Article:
Skip To Content
JEWISH. INDEPENDENT. NONPROFIT.
News

Receptive Ears Hear About the Shoah in Poverty-Stricken Iowa

David Wendt teaches ninth-grade English at Keokuk High School, a public high school in Iowa where the 700 students are almost all of German descent. The town has 30 churches for a population that barely exceeds 10,000. Most of the students have never left the town — or met a Jew. Wendt, who is known for the picture of Jerusalem that hangs in his classroom, is a link to a wider world for his students.

Like Barbara Pordy (please see accompanying article), Wendt has found that his students’ adversity often makes them more receptive to his Holocaust education curriculum.

Some 58% of Wendt’s students come from families living below the poverty line. When they read about the starvation in the concentration camps, Wendt said, they can identify firsthand with hunger.

So many of the students live in poverty that they are not shocked by the living conditions experienced in the ghettos of Eastern Europe. It is not uncommon to have several generations living together in tight accommodations. One student explained to Wendt that she lives in a one-bedroom apartment with her parents, grandparents and sister, as well as her sister’s boyfriend and baby.

Wendt says he is thankful that the community and the parents of his students are so receptive and supportive.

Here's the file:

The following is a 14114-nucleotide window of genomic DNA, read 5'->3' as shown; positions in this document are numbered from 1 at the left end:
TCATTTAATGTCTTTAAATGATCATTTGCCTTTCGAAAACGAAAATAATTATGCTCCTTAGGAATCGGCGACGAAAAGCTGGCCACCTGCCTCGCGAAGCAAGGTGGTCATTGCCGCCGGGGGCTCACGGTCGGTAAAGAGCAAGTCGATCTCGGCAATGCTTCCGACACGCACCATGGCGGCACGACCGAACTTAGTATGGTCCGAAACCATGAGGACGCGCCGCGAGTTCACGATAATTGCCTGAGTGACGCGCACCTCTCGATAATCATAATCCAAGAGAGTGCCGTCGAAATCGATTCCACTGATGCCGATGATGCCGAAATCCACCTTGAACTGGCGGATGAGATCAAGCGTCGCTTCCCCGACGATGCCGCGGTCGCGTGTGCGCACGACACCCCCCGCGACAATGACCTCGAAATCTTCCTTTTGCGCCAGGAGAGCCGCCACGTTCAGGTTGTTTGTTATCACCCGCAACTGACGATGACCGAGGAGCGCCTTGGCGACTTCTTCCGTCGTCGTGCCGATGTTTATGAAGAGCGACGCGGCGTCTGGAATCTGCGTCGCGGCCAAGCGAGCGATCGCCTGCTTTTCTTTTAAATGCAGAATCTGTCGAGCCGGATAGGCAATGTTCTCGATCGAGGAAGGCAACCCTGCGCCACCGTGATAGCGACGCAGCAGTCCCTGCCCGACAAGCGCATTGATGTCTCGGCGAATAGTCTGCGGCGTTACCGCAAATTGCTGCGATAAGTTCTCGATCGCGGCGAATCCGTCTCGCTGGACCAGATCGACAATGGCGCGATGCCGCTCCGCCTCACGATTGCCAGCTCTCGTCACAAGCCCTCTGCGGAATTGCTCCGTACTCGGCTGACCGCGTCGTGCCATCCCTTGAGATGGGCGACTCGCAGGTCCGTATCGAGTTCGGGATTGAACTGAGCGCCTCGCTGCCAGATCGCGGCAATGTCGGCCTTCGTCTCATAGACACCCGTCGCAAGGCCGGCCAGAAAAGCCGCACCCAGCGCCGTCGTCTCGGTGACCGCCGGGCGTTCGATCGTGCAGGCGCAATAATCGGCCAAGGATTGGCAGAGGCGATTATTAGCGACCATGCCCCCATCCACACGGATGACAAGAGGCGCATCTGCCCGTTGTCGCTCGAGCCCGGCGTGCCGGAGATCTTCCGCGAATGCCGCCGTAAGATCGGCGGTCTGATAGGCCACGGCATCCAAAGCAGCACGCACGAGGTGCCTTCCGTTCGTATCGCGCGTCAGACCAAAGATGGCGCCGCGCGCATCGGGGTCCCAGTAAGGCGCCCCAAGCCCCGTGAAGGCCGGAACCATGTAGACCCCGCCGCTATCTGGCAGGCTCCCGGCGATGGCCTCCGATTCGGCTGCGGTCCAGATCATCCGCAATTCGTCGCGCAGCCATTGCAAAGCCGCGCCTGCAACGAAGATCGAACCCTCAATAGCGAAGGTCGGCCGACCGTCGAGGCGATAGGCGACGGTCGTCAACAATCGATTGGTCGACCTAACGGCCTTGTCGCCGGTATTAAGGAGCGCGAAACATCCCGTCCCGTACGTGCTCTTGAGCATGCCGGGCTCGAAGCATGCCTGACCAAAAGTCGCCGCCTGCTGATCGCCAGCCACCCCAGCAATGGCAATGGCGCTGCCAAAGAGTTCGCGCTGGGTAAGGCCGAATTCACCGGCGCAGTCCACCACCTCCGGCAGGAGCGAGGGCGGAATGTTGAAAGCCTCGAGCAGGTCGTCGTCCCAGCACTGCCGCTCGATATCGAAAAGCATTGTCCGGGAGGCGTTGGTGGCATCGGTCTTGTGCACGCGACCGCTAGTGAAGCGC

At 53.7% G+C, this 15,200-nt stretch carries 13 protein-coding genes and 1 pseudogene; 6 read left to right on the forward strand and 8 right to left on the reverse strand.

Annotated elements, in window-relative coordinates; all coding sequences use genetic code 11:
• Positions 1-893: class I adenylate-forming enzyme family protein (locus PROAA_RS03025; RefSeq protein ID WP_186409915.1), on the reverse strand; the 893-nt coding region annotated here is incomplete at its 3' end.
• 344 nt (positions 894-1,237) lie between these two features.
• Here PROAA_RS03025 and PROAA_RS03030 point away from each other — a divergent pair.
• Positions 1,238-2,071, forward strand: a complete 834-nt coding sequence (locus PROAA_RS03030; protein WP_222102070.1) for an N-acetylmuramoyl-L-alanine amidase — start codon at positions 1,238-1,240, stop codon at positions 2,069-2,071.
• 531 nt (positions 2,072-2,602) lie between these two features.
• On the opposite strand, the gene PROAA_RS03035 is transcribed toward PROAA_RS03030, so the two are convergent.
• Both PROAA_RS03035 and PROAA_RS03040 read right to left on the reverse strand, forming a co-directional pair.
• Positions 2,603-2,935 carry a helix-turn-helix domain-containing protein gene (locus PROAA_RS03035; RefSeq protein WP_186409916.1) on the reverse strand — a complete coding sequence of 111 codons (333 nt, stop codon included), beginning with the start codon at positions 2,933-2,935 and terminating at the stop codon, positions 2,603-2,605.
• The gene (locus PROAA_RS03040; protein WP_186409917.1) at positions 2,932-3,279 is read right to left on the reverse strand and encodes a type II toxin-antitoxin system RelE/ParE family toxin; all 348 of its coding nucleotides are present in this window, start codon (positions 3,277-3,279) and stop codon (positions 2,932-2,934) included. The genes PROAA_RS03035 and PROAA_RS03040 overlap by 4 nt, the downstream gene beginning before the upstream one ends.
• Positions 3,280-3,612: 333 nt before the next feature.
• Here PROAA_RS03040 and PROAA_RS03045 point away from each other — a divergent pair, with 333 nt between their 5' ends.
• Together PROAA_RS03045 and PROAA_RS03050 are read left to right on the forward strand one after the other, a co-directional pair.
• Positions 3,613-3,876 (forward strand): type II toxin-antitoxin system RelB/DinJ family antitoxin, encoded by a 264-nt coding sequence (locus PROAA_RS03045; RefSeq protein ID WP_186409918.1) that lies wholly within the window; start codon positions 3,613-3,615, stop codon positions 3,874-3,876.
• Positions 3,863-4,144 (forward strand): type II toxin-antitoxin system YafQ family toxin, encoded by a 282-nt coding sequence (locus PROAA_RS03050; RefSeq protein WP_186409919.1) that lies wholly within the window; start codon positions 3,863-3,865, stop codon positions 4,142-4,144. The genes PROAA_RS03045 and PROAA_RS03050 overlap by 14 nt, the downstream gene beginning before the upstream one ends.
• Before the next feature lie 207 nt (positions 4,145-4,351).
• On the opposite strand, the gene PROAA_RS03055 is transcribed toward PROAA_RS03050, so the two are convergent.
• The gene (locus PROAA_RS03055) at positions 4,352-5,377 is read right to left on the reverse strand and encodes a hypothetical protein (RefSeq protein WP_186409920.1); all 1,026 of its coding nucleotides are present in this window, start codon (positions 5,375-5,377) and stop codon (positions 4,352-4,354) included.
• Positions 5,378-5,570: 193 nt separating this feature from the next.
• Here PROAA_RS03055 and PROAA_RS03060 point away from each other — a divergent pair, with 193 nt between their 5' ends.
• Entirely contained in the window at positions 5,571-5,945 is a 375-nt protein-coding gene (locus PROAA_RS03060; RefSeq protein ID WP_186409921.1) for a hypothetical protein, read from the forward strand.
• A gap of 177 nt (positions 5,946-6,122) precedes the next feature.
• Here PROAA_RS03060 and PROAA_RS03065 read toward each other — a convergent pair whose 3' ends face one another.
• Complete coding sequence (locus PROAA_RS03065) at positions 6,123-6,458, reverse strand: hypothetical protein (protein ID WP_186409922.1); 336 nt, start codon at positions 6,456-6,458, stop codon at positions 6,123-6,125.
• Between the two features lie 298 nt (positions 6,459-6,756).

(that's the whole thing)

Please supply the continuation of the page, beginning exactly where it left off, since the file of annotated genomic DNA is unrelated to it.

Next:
I hope you appreciated this article. Before you go, I’d like to ask you to please support the Forward’s award-winning, nonprofit journalism during this critical time.

Now more than ever, American Jews need independent news they can trust, with reporting driven by truth, not ideology. We serve you, not any ideological agenda.

At a time when other newsrooms are closing or cutting back, the Forward has removed its paywall and invested additional resources to report on the ground from Israel and around the U.S. on the impact of the war, rising antisemitism and the protests on college campuses.

Readers like you make it all possible. Support our work by becoming a Forward Member and connect with our journalism and your community.

Make a gift of any size and become a Forward member today. You’ll support our mission to tell the American Jewish story fully and fairly. 

— Rachel Fishman Feddersen, Publisher and CEO

Join our mission to tell the Jewish story fully and fairly.

Republish This Story

Please read before republishing

We’re happy to make this story available to republish for free, unless it originated with JTA, Haaretz or another publication (as indicated on the article) and as long as you follow our guidelines. You must credit the Forward, retain our pixel and preserve our canonical link in Google search.  See our full guidelines for more information, and this guide for detail about canonical URLs.

To republish, copy the HTML by clicking on the yellow button to the right; it includes our tracking pixel, all paragraph styles and hyperlinks, the author byline and credit to the Forward. It does not include images; to avoid copyright violations, you must add them manually, following our guidelines. Please email us at [email protected], subject line “republish,” with any questions or to let us know what stories you’re picking up.

We don't support Internet Explorer

Please use Chrome, Safari, Firefox, or Edge to view this site.